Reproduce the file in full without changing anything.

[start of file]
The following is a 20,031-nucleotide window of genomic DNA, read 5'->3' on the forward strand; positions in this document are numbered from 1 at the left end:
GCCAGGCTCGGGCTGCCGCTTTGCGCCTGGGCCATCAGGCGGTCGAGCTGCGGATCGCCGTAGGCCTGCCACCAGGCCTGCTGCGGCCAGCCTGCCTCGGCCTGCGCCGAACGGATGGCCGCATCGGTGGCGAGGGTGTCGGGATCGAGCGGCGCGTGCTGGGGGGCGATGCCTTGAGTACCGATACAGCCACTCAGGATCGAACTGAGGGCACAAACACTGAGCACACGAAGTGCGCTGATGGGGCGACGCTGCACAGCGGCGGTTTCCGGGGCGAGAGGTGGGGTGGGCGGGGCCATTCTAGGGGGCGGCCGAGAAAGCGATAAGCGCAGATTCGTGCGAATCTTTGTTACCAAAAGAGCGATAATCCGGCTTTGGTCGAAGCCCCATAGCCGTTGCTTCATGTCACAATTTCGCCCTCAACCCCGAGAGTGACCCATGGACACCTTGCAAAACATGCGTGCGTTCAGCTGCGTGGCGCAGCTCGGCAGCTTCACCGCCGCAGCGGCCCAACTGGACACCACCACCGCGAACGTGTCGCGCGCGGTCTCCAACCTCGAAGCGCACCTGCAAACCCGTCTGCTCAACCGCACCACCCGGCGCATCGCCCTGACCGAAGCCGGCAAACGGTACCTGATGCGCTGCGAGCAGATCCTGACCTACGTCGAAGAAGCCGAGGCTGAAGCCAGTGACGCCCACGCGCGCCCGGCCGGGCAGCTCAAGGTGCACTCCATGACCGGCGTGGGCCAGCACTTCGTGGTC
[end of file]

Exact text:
The following is a 20,031-nucleotide window of genomic DNA, read 5'->3' on the forward strand; positions in this document are numbered from 1 at the left end:
GCCAGGCTCGGGCTGCCGCTTTGCGCCTGGGCCATCAGGCGGTCGAGCTGCGGATCGCCGTAGGCCTGCCACCAGGCCTGCTGCGGCCAGCCTGCCTCGGCCTGCGCCGAACGGATGGCCGCATCGGTGGCGAGGGTGTCGGGATCGAGCGGCGCGTGCTGGGGGGCGATGCCTTGAGTACCGATACAGCCACTCAGGATCGAACTGAGGGCACAAACACTGAGCACACGAAGTGCGCTGATGGGGCGACGCTGCACAGCGGCGGTTTCCGGGGCGAGAGGTGGGGTGGGCGGGGCCATTCTAGGGGGCGGCCGAGAAAGCGATAAGCGCAGATTCGTGCGAATCTTTGTTACCAAAAGAGCGATAATCCGGCTTTGGTCGAAGCCCCATAGCCGTTGCTTCATGTCACAATTTCGCCCTCAACCCCGAGAGTGACCCATGGACACCTTGCAAAACATGCGTGCGTTCAGCTGCGTGGCGCAGCTCGGCAGCTTCACCGCCGCAGCGGCCCAACTGGACACCACCACCGCGAACGTGTCGCGCGCGGTCTCCAACCTCGAAGCGCACCTGCAAACCCGTCTGCTCAACCGCACCACCCGGCGCATCGCCCTGACCGAAGCCGGCAAACGGTACCTGATGCGCTGCGAGCAGATCCTGACCTACGTCGAAGAAGCCGAGGCTGAAGCCAGTGACGCCCACGCGCGCCCGGCCGGGCAGCTCAAGGTGCACTCCATGACCGGCGTGGGCCAGCACTTCGTGGTC